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Questions to ask current/ previous employers

(12 Posts)
lobsters Wed 10-Jun-09 21:54:02

My great nanny hunt is progressing well and I have found some great candidates. I'm now at the stage where I'm going to talk to current and previous employers and other referees. I've got some areas I want to cover, I just wondered if I'm missing something obvious. (Before I get flamed these are in no particular order, just as I think of them)

Punctuality
Sickness record
Rapport with own child
Rapport with other children
Proactivity in finding activities for child and keeping them busy/ stimulating
Flexibility
Cooking ability
Feedback given to parents

What really obvious things am I missing?

Thanks

Haribosmummy Wed 10-Jun-09 21:56:12

No advice, but am at a similar stage in my own nanny-hunt, so if you don't mind, I'm settling down with my mug of tea to listen to what the experts have to say!

ta! grin

AtheneNoctua Wed 10-Jun-09 21:59:05

Tidiness. If she is going to be live in, ask what her room looks like.

Ask if she is doer. Does she do something the first time she is asked or do they have to follow up again and again.

"would you hire her again"? And count the length of the pause. If long, they wouldn't.

Attire/appearance because she will tend to dress you kids as she dresses. If shedoesn't care what she looks like, she won't care what they look like.

Millarkie Wed 10-Jun-09 22:08:34

driving ability (if you need a driver especially if you are providing the car)
What age range of children did they look after, are they particularly suited to babies/toddlers/any age?
Were there any negative issues which they had to discuss with the nanny, if so, how did the nanny react to feedback?
And, can't phrase it, but something to do with whether they provided nanny with a kitty and if so whether nanny provided receipts, spent sensibly, or was bottomless pit

Millarkie Wed 10-Jun-09 22:10:14

As a referee, I don't like the ' would you employ her again' question because my kids are old now and I wouldn't employ any nanny even my most lovely ex-nanny.

nannynick Wed 10-Jun-09 22:35:56

Love it AtheneN:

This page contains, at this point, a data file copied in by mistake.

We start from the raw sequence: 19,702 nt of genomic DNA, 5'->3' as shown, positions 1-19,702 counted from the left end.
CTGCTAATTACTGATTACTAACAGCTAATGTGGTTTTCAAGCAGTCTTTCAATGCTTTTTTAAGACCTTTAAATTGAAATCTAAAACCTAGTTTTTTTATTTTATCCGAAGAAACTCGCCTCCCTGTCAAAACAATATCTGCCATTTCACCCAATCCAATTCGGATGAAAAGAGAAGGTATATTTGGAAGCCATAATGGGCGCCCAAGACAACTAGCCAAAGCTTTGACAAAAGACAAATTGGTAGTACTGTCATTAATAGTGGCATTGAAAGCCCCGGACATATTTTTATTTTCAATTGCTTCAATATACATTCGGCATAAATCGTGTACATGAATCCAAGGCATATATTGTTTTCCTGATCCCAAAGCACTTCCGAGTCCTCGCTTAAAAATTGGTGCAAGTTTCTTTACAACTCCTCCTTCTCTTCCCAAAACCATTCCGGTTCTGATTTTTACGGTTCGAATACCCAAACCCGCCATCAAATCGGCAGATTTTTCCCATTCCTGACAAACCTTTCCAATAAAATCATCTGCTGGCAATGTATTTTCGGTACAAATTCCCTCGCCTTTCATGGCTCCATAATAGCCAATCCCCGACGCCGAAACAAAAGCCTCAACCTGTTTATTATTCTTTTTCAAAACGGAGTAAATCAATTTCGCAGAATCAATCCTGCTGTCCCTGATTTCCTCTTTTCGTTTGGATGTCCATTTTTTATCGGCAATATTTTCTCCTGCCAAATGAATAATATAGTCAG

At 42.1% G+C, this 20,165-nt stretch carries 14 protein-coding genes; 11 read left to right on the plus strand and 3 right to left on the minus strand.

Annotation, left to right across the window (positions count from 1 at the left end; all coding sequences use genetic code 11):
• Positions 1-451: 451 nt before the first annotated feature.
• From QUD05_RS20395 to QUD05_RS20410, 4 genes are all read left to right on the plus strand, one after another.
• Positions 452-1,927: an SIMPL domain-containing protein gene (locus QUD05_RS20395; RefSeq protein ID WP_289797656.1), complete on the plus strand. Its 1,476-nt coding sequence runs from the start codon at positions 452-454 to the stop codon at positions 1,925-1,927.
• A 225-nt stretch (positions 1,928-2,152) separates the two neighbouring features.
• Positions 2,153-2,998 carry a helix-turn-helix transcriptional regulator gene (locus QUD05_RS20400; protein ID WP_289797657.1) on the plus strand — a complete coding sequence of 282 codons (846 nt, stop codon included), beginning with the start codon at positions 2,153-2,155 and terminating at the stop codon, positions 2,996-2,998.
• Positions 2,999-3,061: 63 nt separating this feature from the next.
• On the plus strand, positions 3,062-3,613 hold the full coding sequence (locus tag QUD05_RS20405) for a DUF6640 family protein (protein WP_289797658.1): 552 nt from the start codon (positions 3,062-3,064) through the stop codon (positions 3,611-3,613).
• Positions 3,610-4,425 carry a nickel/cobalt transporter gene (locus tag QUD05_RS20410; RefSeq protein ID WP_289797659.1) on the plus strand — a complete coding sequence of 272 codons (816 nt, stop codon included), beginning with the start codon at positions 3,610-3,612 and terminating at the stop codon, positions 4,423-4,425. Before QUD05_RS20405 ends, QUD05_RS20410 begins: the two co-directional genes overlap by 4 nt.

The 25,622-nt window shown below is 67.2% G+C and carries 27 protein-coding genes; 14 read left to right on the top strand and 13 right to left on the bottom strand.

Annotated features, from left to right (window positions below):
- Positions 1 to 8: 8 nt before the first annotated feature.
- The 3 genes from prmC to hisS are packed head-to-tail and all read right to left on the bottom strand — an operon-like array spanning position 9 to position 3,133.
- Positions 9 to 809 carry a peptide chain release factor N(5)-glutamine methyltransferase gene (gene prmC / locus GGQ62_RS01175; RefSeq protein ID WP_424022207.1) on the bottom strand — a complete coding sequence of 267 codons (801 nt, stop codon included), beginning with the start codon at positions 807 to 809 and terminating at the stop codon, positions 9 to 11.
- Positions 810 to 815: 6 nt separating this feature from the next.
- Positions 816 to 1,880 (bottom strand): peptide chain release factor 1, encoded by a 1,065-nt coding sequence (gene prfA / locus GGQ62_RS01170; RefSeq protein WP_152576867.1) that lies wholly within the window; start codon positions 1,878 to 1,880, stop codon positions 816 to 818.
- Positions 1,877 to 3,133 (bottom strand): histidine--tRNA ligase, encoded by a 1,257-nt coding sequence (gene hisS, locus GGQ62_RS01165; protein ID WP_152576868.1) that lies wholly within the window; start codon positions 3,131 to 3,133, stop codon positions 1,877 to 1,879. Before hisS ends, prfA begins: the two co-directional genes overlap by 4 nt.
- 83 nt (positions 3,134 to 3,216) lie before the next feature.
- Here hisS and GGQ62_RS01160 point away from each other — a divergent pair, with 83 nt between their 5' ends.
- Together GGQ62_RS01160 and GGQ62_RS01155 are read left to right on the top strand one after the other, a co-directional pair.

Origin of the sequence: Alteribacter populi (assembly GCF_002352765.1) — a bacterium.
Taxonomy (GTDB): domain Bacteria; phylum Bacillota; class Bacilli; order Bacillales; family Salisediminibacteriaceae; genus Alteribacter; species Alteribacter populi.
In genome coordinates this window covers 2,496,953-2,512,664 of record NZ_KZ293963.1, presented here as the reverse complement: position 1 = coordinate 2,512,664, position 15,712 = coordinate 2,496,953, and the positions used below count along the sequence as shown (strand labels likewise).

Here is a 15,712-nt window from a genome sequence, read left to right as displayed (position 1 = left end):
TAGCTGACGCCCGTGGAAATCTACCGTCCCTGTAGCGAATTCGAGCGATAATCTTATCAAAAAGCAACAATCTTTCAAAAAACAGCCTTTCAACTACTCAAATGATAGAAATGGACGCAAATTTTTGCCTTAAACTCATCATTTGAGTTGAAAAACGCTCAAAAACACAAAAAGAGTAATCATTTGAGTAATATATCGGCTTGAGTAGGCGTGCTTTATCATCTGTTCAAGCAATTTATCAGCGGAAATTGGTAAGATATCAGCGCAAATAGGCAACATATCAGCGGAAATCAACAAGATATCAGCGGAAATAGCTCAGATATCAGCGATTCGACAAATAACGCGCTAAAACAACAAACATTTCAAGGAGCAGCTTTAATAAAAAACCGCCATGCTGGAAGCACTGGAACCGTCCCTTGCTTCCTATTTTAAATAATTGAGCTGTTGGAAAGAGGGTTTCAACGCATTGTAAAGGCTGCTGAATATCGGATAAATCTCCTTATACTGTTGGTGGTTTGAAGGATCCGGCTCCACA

"would you hire her again"? And count the length of the pause. If long, they wouldn't.

So true... though if they immediately say No then that's a No they wouldn't as well.

Millarkie - could it be ok if rephrased as: if your children were little, would you hire them?

Ask what places the nanny has taken the children to see (not at request of the parents). For example... if a child sees a helicopter and says "I want to sit in a helicopter" did the nanny find somewhere where he child could sit in a helicopter (or at least see one up close)?

If you told the nanny not to do something, did you have to re-tell them again a few days later?

What didn't you like about nanny? (no one is perfect after all)

Why did the nanny leave the job? (while the nanny may have put their reason for leaving on the CV, the reason the parents think the nanny left the job could be different)

blueshoes Wed 10-Jun-09 23:25:05

To flush out any references that the nanny supplied who might be fake (eg friend covering for her), just casually run through facts which the nanny supplied about the referee, like the number of children, their ages, where they lived, their schools.

Casual-like. If it is their mate doing a favour, they are not likely to retain all these details and will slip up.

<paranoid emoticon>

frAKKINPannikin Thu 11-Jun-09 08:52:50

Slight hijack following on from blueshoes - would you be paranoid if you couldn't get in touch with a reference? I've completely slipped out of touch with a family I worked for nearly 5 years ago and the nursery I did my placement at has closed down (shame, because it's a fab reference!).

AtheneNoctua Thu 11-Jun-09 10:08:11

No. These things happen. But, you'd have to have something recent and at least one more somewhere.

frAKKINPannikin Thu 11-Jun-09 14:51:17

Oh good. I have at least 10 and most are more recent than both of the ones which can't be contacted. I just have no idea whether people bother going back 5 years or not when checking refs - I did a lot of temp work so I guess people pick and choose what suits them best. Plus I always provide current babysitting contacts and say my current employer can be contacted once I've received an offer subject to reference.

Millarkie Thu 11-Jun-09 15:46:41

Yes, definately ask the reason for leaving - we interviewed one who told us that the Mum had given up work, when we rang to check reference it became apparent that Mum was still working and had changed childcare arrangements because of problems with childcarer!

blueshoes Thu 11-Jun-09 15:58:13

frannikin, you will be fine smile. Recent ones are most relevant. I'd be amazed if prospective employers do checks which go back so far in any case. And if you worked for a family for 5 years, that sort of speaks of itself anyway that it would have been a good working relationship. Losing contact is just life.

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